"The poems and music here have been written over several years, three wars, two sieges, too many borders and many protests and picket lines. I hope they capture even a glimpse of the love and resilience of many friends and strangers who teach life with steadfast smile every day."
Rafeef Ziadah is a Palestinian performance poet and human rights activist based in London. Following on from her 2014 release Hadeel (which I wrote about here), the new album We Teach Life is a beautiful development both poetically and musically.
Working with Phil Monsour and a band of musicians including Mohamed Youssef on Oud, Rafeef's passion is not diffused but intensified. The restrained musical arrangement and Rafeef's soft voice work perfectly. Passport with its panned piano and guitar, the folkish Choices, and the title track where the music pauses as the pain drives home, right where it should. Pillow is standout for the more complex arrangement of Arabic rhythm and percussive guitar and Hold Her is just devastatingly sad. Rafeef is urgent and political, and at the same time gentle - which to me increases the power of this work because it demands that you lean in to listen and to really get the essence of the stories. In a world of noisy voices, I am refreshed by anyone that asks for deeper and more present listening, as this poet does.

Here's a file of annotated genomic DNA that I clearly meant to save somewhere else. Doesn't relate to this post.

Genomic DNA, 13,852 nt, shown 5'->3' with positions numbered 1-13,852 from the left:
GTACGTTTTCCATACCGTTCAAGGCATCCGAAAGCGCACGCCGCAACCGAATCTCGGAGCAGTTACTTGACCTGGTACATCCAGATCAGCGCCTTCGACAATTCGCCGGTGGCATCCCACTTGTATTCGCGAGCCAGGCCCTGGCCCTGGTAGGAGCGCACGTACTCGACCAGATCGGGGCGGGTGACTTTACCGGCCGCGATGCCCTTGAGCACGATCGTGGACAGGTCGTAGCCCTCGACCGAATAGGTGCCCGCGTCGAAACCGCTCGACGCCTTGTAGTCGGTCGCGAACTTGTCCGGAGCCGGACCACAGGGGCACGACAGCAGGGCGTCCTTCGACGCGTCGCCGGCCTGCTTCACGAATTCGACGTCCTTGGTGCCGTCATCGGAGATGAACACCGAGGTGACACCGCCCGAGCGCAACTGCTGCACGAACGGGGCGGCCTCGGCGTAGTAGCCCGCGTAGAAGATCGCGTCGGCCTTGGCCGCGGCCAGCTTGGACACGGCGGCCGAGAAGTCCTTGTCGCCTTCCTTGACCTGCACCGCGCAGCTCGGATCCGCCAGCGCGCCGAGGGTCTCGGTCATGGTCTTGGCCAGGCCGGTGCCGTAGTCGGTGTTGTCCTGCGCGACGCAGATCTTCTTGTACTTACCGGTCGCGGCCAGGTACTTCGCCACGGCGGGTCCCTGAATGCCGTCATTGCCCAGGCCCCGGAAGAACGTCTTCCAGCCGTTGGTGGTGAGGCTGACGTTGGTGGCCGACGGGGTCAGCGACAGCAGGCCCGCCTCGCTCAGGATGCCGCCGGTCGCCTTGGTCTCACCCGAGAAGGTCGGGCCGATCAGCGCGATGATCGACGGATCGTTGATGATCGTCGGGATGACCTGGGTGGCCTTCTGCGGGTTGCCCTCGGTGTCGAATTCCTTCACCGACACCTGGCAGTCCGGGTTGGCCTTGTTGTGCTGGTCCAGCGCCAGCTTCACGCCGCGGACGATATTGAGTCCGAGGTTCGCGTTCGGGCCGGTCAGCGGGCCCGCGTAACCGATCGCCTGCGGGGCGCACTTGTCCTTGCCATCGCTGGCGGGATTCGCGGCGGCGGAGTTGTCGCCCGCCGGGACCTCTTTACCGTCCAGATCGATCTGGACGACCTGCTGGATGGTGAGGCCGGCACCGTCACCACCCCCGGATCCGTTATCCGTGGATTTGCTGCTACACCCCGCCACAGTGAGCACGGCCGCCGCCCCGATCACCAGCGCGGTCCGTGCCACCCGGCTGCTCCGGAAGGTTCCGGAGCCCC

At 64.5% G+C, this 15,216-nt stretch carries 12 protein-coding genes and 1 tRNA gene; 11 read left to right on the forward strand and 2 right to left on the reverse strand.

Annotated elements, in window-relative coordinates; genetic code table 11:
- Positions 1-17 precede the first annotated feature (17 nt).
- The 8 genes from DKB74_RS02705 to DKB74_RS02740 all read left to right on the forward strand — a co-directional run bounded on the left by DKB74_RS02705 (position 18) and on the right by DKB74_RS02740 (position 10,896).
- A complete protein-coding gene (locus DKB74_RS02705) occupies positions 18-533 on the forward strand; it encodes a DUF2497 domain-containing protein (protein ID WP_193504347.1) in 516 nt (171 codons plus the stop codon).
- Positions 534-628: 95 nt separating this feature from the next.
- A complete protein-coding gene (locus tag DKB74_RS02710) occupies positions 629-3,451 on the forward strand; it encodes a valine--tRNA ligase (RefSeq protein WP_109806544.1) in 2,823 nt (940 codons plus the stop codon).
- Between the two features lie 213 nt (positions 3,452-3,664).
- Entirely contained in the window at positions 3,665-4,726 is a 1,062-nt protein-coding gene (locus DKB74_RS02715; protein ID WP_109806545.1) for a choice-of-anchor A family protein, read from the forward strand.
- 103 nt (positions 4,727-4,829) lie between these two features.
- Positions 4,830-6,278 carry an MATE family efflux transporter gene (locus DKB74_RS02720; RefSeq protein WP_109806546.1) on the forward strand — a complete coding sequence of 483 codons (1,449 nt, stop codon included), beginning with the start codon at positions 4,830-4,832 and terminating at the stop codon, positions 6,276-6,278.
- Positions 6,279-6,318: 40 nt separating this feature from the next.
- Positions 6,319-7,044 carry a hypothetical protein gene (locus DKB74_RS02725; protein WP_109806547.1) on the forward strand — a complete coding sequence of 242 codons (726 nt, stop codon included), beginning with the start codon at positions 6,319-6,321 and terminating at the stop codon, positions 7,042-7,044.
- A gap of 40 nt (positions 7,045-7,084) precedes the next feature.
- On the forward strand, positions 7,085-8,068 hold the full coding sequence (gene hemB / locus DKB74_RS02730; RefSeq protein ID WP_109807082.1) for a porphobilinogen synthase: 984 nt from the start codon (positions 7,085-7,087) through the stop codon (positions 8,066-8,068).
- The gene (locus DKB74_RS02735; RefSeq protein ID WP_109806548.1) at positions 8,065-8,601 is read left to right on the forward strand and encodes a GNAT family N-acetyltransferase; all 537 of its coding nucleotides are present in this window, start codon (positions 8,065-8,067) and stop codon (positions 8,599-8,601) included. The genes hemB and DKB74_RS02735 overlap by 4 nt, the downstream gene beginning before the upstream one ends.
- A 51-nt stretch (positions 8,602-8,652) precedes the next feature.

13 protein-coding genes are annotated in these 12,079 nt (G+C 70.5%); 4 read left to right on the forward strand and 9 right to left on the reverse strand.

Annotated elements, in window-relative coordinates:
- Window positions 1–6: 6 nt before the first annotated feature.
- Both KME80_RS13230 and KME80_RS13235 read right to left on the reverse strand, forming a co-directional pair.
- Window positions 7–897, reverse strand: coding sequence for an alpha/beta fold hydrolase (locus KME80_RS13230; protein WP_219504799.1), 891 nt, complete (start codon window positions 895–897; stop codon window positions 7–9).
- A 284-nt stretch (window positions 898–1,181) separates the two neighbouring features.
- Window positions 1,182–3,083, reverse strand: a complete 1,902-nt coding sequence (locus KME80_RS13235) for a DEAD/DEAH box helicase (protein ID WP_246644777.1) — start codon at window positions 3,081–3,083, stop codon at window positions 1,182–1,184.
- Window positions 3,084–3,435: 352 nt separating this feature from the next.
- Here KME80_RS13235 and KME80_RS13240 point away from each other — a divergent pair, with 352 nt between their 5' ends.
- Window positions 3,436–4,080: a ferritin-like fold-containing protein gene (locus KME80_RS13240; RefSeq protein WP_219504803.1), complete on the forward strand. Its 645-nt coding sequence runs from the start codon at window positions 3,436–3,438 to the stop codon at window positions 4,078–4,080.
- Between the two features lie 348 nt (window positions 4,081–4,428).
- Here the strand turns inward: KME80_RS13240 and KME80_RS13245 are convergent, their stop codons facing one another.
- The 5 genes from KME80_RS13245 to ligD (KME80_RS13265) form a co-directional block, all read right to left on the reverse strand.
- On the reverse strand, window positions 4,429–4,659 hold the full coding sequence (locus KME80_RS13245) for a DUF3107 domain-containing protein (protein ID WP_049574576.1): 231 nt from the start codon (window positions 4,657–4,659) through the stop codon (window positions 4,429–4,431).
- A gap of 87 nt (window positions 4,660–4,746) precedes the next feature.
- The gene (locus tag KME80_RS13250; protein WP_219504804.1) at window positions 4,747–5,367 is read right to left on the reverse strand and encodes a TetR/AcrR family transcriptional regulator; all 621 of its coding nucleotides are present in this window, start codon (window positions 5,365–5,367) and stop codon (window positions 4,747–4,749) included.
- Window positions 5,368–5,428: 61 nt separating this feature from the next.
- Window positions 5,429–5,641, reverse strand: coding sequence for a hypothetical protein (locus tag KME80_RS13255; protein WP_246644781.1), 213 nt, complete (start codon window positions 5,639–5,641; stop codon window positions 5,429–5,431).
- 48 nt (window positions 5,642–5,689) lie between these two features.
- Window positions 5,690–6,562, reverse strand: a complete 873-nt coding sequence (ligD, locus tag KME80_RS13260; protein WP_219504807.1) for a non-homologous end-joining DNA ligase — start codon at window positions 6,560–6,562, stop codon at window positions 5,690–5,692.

Partly funded by a crowdfunding campaign, 30% of proceeds from the album apparently will go to refugee support organisations in Lebanon and Greece.
I will be featuring this album in February's 'La Danza Poetica' radio show this weekend. Do listen. Rafeef has a great deal to teach us about humanity and compassion, all that is lost in the political manoeuvrings and the suffocation of Palestinian people.